• Right now, the state income tax rate is a flat 4.35%. In October, according to Snyder’s plan, it’s scheduled to drop to 4.25%. Warren has offered legislation that would stop this drop, at least temporarily. She’s also in favor of a graduated income tax, like a majority of other states have, where a disproportionate burden isn’t put on the poor and middle class. The Michigan constitution, however, according to Warren, doesn’t make that possible. For this reason, she’s pushing for a constitutional amendment, which we, the people of Michigan, would be able to vote on during the next election. This, of course, would have to be supported by her Republican colleagues, which doesn’t seem likely at this point.

OK, that, I believe, is most of what we covered during the first part of the evening. As I mentioned, I shot video of the panel discussion that followed it. Unfortunately, the video, which I had to break into six parts, is still uploading to YouTube, so I don’t have it all right now. If all goes well, though, I should be able to get the rest up tomorrow morning, so please check back. It really is worth watching.

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  1. Glen S.
    Posted March 22, 2011 at 6:11 am | Permalink

    Very thorough reporting, Mark.

    Thanks for taking the time.

    For anyone who’s interested, the AnnArbor.com story on last night’s event is available at: http://www.annarbor.com/news/local-leaders-state-sen-rebekah-warren-criticize-gov-rick-snyders-budget-at-panel-discussion/

  2. Posted March 22, 2011 at 7:35 am | Permalink

    A couple notes on the revenue sharing piece:

    The $1.2m loss of state revenue sharing by the City of Ypsilanti assumes a worst-case scenario – that’s the total amount of statutory revenue sharing the city receives, so assumes that the city calls up the State and says, “yeah, we’re not planning to do any of that stuff you want us to do to get it back.” The Governor’s message doesn’t spell out specific math, but I think we could safely plan on getting 2/3 of our current statutory allocation, since the total pot is being reduced by 1/3.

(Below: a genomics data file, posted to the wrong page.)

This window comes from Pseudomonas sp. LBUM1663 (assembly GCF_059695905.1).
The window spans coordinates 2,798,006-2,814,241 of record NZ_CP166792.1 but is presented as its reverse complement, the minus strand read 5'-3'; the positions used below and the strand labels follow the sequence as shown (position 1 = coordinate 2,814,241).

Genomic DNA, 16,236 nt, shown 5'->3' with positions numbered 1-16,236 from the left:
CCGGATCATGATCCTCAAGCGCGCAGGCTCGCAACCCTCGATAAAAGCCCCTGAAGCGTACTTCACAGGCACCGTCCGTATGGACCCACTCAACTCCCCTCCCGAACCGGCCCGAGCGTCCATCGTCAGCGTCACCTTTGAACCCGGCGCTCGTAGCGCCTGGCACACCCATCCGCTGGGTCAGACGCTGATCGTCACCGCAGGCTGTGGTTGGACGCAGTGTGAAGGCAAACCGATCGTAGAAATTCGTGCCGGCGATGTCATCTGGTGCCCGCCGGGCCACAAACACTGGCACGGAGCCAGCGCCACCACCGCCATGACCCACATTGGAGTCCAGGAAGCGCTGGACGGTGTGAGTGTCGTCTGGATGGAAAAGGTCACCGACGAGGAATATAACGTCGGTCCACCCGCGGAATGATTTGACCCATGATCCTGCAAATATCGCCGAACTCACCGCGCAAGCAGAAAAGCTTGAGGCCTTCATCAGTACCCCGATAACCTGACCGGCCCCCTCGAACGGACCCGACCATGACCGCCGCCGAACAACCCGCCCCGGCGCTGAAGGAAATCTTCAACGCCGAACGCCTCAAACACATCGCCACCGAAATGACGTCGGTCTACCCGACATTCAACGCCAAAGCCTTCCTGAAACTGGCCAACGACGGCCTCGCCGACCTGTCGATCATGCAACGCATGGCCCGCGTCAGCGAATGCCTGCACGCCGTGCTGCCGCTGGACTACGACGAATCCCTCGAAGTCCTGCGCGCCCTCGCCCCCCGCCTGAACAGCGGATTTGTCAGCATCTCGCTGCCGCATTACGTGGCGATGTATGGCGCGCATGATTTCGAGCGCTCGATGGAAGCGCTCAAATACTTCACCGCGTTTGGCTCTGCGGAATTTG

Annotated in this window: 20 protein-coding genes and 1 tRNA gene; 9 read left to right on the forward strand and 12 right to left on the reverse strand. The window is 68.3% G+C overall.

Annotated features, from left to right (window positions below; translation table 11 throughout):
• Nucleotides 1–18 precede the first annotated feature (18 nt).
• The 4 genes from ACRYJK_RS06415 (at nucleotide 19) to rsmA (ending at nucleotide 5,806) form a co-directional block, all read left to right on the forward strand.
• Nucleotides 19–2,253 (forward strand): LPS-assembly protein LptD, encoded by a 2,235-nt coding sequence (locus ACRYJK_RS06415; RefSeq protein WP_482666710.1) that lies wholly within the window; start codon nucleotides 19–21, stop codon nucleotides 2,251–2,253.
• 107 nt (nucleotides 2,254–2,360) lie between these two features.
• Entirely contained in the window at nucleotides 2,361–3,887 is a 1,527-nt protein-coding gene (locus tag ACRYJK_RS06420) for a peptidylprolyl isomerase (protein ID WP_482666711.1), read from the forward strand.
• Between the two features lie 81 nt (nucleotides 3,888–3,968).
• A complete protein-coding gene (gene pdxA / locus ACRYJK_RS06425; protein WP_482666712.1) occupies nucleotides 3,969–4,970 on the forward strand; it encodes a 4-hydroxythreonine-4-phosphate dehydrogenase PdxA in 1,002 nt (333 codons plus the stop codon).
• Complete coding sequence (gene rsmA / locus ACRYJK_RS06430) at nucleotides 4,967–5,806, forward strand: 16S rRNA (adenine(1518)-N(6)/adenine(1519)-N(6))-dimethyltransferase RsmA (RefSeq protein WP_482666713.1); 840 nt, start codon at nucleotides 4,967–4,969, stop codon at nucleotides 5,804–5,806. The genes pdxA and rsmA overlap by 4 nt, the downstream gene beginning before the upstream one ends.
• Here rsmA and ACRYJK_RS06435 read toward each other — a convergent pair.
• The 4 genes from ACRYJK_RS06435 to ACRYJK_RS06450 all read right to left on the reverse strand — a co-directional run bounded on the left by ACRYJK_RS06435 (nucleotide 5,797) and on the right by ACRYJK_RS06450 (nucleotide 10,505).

Based on what the Council and City Manager have already done over the years, in my read of the Governor’s plan, Ypsi is very well-positioned to meet the various prongs of the proposed “Economic Vitality Incentive”.

    * I think the City Manager’s introductory letter to the annual budget, along with the various graphs he presents to council in the process, already mostly meet the “accountability and transparency” expectations of the Governor. (Check the first 13 pages of last year’s budget.) Turning that into the “citizen’s guide” and “dashboard” that the Governor calls for is mostly a formatting issue.

    * The service sharing/consolidation point is the least specific – only a sentence or two – but the administration has elsewhere indicated that efforts already undertaken will count. Ypsi’s “functional fire district”, shared dispatching, and discussion/study of regional policing with the Twp (currently) and the other eastern Washtenaw communities (a few years ago) are big plusses, considering what a big chunk of the City’s budget is taken up by public safety. The City contracts with Pittsfield for building inspection/plan review. Other items make little financial impact, but fit well some of the Governor’s other points about metropolitan governance – the joint administration of CDBG funds through the Urban County partnership, the County Brownfield Authority, etc., have fairly minimal staffing impact, but are good for the strategic/regional prioritization of efforts. Note that the governor’s message does not really say service consolidation has to be done, just evaluated with “good faith” estimates of potential cost savings.

    * The HR bit is probably the biggest pill in the handful, requiring that all new hires pay at least 20% of their health care costs and have a defined contribution retirement program, rather than defined benefit, with employer contribution of no more than 10% of base salary. Since it’s “new hires”, my guess is that this will create a UAW-style two-tiered system within the collective bargaining groups.

    Anyways, details on all this are still minimal, and subject to whatever legislation ends up passing to implement it (Gov. Snyder’s special messages are proposals, not last words), but this armchair analyst’s first read suggests that the City should be looking at a statutory revenue sharing loss of about $300-400k, rather than $1.2m. (Obviously, still not a good thing.)

  3. karen
    Posted March 22, 2011 at 7:44 am | Permalink

    How many planners does the city need to reduce to save police and fire jobs?

  4. Posted March 22, 2011 at 7:48 am | Permalink

    Also, here’s a sort-of-good guide to how revenue sharing payments are calculated: http://www.michigan.gov/treasury/0,1607,7-121-1751_2197-5658–,00.html.

    If you’re wondering why Ypsi’s statutory revenue sharing is 44% of its total revenue sharing while Ann Arbor’s is only 18% of its total revenue sharing, it’s at least partly because the statutory revenue sharing formula is actually somewhat progressive: not only does a municipality get a boost in the formula if its taxable value per capita is lower than the statewide average, but “local tax effort” is a part of the formula – if the community has chosen to have a higher tax rate to support better services, that’s recognized with higher statutory revenue sharing.

  5. Edward